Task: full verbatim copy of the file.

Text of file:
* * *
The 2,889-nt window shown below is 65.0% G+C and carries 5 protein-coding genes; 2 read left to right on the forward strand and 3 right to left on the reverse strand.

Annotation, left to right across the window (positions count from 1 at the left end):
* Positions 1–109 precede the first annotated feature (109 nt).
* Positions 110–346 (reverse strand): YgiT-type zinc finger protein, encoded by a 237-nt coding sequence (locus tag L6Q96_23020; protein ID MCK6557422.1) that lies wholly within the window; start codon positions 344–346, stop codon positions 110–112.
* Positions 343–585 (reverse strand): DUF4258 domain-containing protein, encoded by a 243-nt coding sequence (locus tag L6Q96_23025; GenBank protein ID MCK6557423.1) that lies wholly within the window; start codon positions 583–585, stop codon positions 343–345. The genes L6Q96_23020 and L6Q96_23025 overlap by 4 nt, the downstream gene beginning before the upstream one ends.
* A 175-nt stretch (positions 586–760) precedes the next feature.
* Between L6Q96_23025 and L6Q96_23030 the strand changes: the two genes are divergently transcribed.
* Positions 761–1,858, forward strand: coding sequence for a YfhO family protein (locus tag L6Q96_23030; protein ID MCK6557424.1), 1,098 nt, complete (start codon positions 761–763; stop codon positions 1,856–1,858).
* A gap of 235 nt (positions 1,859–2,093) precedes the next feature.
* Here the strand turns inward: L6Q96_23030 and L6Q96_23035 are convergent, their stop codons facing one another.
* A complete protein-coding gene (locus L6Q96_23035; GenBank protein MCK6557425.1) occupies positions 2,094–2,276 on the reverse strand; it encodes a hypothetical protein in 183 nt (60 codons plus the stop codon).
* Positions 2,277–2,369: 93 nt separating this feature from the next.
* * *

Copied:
The 2,889-nt window shown below is 65.0% G+C and carries 5 protein-coding genes; 2 read left to right on the forward strand and 3 right to left on the reverse strand.

Annotation, left to right across the window (positions count from 1 at the left end):
* Positions 1–109 precede the first annotated feature (109 nt).
* Positions 110–346 (reverse strand): YgiT-type zinc finger protein, encoded by a 237-nt coding sequence (locus tag L6Q96_23020; protein ID MCK6557422.1) that lies wholly within the window; start codon positions 344–346, stop codon positions 110–112.
* Positions 343–585 (reverse strand): DUF4258 domain-containing protein, encoded by a 243-nt coding sequence (locus tag L6Q96_23025; GenBank protein ID MCK6557423.1) that lies wholly within the window; start codon positions 583–585, stop codon positions 343–345. The genes L6Q96_23020 and L6Q96_23025 overlap by 4 nt, the downstream gene beginning before the upstream one ends.
* A 175-nt stretch (positions 586–760) precedes the next feature.
* Between L6Q96_23025 and L6Q96_23030 the strand changes: the two genes are divergently transcribed.
* Positions 761–1,858, forward strand: coding sequence for a YfhO family protein (locus tag L6Q96_23030; protein ID MCK6557424.1), 1,098 nt, complete (start codon positions 761–763; stop codon positions 1,856–1,858).
* A gap of 235 nt (positions 1,859–2,093) precedes the next feature.
* Here the strand turns inward: L6Q96_23030 and L6Q96_23035 are convergent, their stop codons facing one another.
* A complete protein-coding gene (locus L6Q96_23035; GenBank protein MCK6557425.1) occupies positions 2,094–2,276 on the reverse strand; it encodes a hypothetical protein in 183 nt (60 codons plus the stop codon).
* Positions 2,277–2,369: 93 nt separating this feature from the next.